Public Watchdogs Demanded for Brooklyn, Manhattan Development

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niform Land Use Review Process (ULURP) in the proposed West Side Complex in Manhattan and the Nets Arena in Brooklyn, Mayor Bloomberg, Governor Pataki and financial-driven interests, are conspiring to deny not only New Yorkers in general (a voice in the future of the city), they are specifically targeting the black and brown majority by ensuring that white- male controlled entities will continue to receive black and brown tax dollars for generations to come according to the New York City Independent Budget Office. 
As the report states, ” HYIC approach leaves three-fourths of the debt service for the Phase I infrastructure investments to be paid after 2020, long after the subway extension and the platform are built and beyond the useful life of some of the assets being financed. Some payments will continue through 2054. By comparison,
43 percent of GO debt service would be paid by 2020. When using long-term debt to finance infrastructure, the public sector is responsible for safeguarding the welfare of future generations as well as the current generation. Under the HYIC plan, because much of the debt service costs from 2005 to 2019 will be borrowed and then refinanced in 2020, users of the new infrastructure in the first decades of the project will enjoy the benefits of the investment while leaving much of the cost to be borne by future taxpayers.”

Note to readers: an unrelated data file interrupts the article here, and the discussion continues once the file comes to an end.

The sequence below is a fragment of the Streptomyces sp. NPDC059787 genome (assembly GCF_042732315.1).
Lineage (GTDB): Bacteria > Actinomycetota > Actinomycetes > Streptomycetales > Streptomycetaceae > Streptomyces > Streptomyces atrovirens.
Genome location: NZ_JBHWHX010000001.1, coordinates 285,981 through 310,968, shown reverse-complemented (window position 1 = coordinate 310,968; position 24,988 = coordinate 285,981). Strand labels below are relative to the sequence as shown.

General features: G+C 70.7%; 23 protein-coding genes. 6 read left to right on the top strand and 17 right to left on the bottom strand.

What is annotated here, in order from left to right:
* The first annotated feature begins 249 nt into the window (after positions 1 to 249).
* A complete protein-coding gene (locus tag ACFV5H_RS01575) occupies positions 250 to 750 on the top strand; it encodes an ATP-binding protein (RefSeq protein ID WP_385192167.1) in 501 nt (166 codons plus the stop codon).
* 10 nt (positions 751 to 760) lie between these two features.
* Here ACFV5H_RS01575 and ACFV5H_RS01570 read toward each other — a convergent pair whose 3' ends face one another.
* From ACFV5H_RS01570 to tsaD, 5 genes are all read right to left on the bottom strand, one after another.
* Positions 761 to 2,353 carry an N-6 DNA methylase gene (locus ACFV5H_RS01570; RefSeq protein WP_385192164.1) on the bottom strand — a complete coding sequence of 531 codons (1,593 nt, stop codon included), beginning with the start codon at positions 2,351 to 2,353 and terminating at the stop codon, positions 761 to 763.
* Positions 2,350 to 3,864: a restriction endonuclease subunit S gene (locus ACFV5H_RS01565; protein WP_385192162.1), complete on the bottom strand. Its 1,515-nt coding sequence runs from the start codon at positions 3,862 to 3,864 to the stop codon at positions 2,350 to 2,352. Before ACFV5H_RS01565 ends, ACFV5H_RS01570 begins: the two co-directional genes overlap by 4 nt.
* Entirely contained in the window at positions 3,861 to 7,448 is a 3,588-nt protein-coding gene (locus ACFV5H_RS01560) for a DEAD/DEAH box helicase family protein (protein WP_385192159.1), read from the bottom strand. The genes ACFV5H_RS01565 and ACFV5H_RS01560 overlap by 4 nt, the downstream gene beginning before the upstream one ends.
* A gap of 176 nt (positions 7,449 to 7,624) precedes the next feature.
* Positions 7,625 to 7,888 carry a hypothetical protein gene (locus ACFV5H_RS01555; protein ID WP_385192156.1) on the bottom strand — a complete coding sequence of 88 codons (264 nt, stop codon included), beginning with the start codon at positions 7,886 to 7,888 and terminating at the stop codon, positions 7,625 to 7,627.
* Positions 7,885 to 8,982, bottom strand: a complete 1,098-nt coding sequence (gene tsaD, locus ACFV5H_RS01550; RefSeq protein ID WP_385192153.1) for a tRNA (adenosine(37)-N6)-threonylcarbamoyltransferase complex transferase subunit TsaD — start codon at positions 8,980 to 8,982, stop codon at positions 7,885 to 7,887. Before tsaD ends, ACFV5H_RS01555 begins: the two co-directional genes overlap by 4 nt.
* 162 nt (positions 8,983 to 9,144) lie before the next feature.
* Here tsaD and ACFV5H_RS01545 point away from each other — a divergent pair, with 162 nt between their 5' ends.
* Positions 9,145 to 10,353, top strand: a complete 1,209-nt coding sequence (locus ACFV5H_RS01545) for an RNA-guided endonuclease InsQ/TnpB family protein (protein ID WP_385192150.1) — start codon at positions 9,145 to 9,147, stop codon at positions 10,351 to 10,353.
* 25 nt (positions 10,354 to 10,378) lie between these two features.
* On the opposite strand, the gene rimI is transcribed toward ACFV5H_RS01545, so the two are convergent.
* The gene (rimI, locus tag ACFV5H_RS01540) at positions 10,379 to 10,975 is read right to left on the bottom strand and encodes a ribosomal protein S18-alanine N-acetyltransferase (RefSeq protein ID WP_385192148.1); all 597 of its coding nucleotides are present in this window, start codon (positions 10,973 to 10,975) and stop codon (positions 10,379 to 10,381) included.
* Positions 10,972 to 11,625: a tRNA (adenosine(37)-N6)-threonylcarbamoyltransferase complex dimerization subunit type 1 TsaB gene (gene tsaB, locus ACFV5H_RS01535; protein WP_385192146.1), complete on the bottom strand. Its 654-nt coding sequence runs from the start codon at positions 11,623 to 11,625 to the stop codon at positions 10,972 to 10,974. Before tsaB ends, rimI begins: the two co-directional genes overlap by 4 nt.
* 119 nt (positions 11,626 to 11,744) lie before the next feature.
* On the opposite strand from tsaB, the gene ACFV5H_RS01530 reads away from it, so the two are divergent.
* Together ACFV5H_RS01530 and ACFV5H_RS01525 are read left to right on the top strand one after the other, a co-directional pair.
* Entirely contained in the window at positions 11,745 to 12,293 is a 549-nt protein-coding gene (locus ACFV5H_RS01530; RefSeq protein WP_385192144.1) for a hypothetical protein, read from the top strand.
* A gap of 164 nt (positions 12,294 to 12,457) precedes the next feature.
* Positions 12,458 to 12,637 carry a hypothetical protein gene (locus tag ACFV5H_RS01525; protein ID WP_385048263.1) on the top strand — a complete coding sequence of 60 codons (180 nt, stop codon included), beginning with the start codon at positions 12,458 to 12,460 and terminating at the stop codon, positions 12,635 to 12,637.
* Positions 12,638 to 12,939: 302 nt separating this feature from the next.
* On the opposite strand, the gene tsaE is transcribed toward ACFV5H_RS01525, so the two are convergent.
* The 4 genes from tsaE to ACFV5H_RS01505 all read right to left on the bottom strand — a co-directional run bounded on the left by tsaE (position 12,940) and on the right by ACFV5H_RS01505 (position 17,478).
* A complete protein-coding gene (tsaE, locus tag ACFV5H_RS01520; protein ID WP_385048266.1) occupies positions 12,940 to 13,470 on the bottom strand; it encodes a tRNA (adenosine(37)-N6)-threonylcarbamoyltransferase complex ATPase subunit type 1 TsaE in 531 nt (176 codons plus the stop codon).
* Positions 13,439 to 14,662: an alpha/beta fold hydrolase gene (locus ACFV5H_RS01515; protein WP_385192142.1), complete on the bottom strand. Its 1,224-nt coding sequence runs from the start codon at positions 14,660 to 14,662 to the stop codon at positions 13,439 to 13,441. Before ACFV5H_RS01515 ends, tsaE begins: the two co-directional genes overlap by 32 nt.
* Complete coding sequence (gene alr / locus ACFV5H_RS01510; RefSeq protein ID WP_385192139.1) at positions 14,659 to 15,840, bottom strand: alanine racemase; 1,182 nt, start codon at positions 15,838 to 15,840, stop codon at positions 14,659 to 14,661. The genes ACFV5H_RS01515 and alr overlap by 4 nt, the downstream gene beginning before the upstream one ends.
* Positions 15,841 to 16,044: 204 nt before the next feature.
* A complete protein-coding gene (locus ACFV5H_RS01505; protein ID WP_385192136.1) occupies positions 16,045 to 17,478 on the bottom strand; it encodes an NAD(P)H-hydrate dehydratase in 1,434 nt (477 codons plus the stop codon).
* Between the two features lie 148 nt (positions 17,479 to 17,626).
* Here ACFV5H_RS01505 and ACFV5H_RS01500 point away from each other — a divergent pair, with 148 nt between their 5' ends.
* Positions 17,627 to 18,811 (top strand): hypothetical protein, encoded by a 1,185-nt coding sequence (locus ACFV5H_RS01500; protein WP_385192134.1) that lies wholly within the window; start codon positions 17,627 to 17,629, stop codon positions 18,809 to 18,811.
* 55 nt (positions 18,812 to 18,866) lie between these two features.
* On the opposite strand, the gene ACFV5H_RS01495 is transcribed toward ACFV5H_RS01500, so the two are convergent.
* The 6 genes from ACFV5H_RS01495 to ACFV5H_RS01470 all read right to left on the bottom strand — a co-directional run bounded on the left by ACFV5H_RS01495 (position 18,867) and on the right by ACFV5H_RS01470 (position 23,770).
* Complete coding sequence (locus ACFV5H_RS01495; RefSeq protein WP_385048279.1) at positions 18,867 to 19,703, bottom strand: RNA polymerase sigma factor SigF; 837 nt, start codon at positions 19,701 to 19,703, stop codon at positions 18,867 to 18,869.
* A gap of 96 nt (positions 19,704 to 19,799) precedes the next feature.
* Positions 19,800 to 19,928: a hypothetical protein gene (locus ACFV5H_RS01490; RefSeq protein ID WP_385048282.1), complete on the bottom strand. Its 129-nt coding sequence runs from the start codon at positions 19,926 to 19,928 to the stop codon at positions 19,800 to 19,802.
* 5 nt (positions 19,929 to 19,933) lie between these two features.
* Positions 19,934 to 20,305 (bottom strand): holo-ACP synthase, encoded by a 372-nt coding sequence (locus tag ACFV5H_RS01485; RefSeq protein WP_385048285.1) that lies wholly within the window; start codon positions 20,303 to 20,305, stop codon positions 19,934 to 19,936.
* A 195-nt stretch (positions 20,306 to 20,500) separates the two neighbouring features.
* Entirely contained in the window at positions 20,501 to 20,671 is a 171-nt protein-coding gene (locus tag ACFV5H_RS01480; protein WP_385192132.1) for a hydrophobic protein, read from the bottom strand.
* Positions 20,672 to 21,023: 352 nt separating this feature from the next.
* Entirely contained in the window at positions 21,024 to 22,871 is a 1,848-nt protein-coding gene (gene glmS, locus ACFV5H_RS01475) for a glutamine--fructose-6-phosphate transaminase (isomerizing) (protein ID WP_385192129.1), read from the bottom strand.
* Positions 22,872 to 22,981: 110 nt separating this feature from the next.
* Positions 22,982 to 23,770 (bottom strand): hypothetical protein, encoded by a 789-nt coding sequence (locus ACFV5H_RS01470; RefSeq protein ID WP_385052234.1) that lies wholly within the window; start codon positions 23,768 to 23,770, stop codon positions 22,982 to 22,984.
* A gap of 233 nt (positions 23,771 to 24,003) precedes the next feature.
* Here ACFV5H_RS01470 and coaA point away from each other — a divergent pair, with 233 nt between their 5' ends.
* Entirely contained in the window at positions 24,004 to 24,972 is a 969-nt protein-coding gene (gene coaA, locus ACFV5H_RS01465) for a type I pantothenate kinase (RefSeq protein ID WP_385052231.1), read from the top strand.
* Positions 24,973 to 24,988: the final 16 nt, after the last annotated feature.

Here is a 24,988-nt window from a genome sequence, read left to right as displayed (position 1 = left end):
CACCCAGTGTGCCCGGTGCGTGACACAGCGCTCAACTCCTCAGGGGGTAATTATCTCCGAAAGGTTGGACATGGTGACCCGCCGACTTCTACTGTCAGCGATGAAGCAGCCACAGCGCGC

We contacted Bonnie Brower, executive director of City Project, who said that future taxpayers are going to have a lot of paying to do. “There is an increasing proportion of every new revenue dollar that is going to pay off old debt.”  Municipal Assistance Corporation bonds, which would have been paid off in five years, have been extended for 30 years.  “This refinancing of old operating debt is especially appalling,” “This plan means it will have taken.three and a half  generations to pay off the 70’s fiscal crisis.”  
With the approval of the NBA to the sale of the New Jersey Nets to Bruce Ratner, Mr. Ratner has crossed one hurdle on his run for a 24-acre Nets arena and housing/commercial complex.   But local politicians and community groups came up with ten more at a press conference on the steps of City Hall last month.  Declaring that the NBA “blew the call” in approving the sale of the New Jersey Nets to Bruce Ratner, City Councilmember Letitia James and Develop Don’t Destroy Brooklyn (DDDB) called on the city government to scrutinize the developer’s $2.5 billion plan, which they characterized as a “secretive, taxpayer-subsidized, sweetheart arena deal.” 
Defining the nature of the conflict, Councilwoman James declared, “I didn’t get elected to serve the interests of big developers and corporations.  I was elected to serve the interests of the people and that’s why I’m here.”
James and DDDB were joined for the first time by City Council Members Larry B. Seabrook (Bronx) and Deputy Majority Leader Bill Perkins (Harlem), as well as by Christine Quinn (West Side), whose district faces the proposed Jets stadium, Francis Byrd (57th AD, Assembly District Democrat Committeeman) and Scott Turner, coordinator of Fans for Fair Play.
To ensure  public oversight and accountability, they demanded the following: